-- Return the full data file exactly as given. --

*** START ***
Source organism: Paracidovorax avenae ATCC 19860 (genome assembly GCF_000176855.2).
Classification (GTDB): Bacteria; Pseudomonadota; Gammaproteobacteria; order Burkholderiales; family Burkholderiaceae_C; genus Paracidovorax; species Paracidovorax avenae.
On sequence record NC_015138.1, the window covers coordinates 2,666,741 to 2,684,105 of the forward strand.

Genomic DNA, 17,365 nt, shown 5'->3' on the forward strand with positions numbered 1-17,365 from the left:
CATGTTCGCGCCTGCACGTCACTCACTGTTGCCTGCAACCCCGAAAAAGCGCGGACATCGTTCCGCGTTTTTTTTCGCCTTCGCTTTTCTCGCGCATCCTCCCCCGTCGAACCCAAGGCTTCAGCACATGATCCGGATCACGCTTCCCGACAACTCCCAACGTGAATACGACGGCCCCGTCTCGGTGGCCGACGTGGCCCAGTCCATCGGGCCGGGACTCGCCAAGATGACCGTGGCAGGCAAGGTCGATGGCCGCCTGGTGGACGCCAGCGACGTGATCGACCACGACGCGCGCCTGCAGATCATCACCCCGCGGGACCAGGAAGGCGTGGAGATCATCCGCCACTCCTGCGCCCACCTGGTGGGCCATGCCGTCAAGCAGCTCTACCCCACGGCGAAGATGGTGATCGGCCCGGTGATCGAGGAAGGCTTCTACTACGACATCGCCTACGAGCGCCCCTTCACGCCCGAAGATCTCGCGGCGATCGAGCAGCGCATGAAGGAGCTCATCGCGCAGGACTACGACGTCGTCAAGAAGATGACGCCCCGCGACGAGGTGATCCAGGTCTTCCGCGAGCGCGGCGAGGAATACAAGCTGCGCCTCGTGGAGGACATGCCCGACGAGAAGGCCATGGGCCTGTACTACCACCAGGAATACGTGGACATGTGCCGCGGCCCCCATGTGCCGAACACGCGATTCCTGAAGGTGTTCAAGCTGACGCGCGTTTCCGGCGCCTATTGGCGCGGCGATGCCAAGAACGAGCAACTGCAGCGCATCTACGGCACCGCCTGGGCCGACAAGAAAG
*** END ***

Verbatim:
Source organism: Paracidovorax avenae ATCC 19860 (genome assembly GCF_000176855.2).
Classification (GTDB): Bacteria; Pseudomonadota; Gammaproteobacteria; order Burkholderiales; family Burkholderiaceae_C; genus Paracidovorax; species Paracidovorax avenae.
On sequence record NC_015138.1, the window covers coordinates 2,666,741 to 2,684,105 of the forward strand.

Genomic DNA, 17,365 nt, shown 5'->3' on the forward strand with positions numbered 1-17,365 from the left:
CATGTTCGCGCCTGCACGTCACTCACTGTTGCCTGCAACCCCGAAAAAGCGCGGACATCGTTCCGCGTTTTTTTTCGCCTTCGCTTTTCTCGCGCATCCTCCCCCGTCGAACCCAAGGCTTCAGCACATGATCCGGATCACGCTTCCCGACAACTCCCAACGTGAATACGACGGCCCCGTCTCGGTGGCCGACGTGGCCCAGTCCATCGGGCCGGGACTCGCCAAGATGACCGTGGCAGGCAAGGTCGATGGCCGCCTGGTGGACGCCAGCGACGTGATCGACCACGACGCGCGCCTGCAGATCATCACCCCGCGGGACCAGGAAGGCGTGGAGATCATCCGCCACTCCTGCGCCCACCTGGTGGGCCATGCCGTCAAGCAGCTCTACCCCACGGCGAAGATGGTGATCGGCCCGGTGATCGAGGAAGGCTTCTACTACGACATCGCCTACGAGCGCCCCTTCACGCCCGAAGATCTCGCGGCGATCGAGCAGCGCATGAAGGAGCTCATCGCGCAGGACTACGACGTCGTCAAGAAGATGACGCCCCGCGACGAGGTGATCCAGGTCTTCCGCGAGCGCGGCGAGGAATACAAGCTGCGCCTCGTGGAGGACATGCCCGACGAGAAGGCCATGGGCCTGTACTACCACCAGGAATACGTGGACATGTGCCGCGGCCCCCATGTGCCGAACACGCGATTCCTGAAGGTGTTCAAGCTGACGCGCGTTTCCGGCGCCTATTGGCGCGGCGATGCCAAGAACGAGCAACTGCAGCGCATCTACGGCACCGCCTGGGCCGACAAGAAAG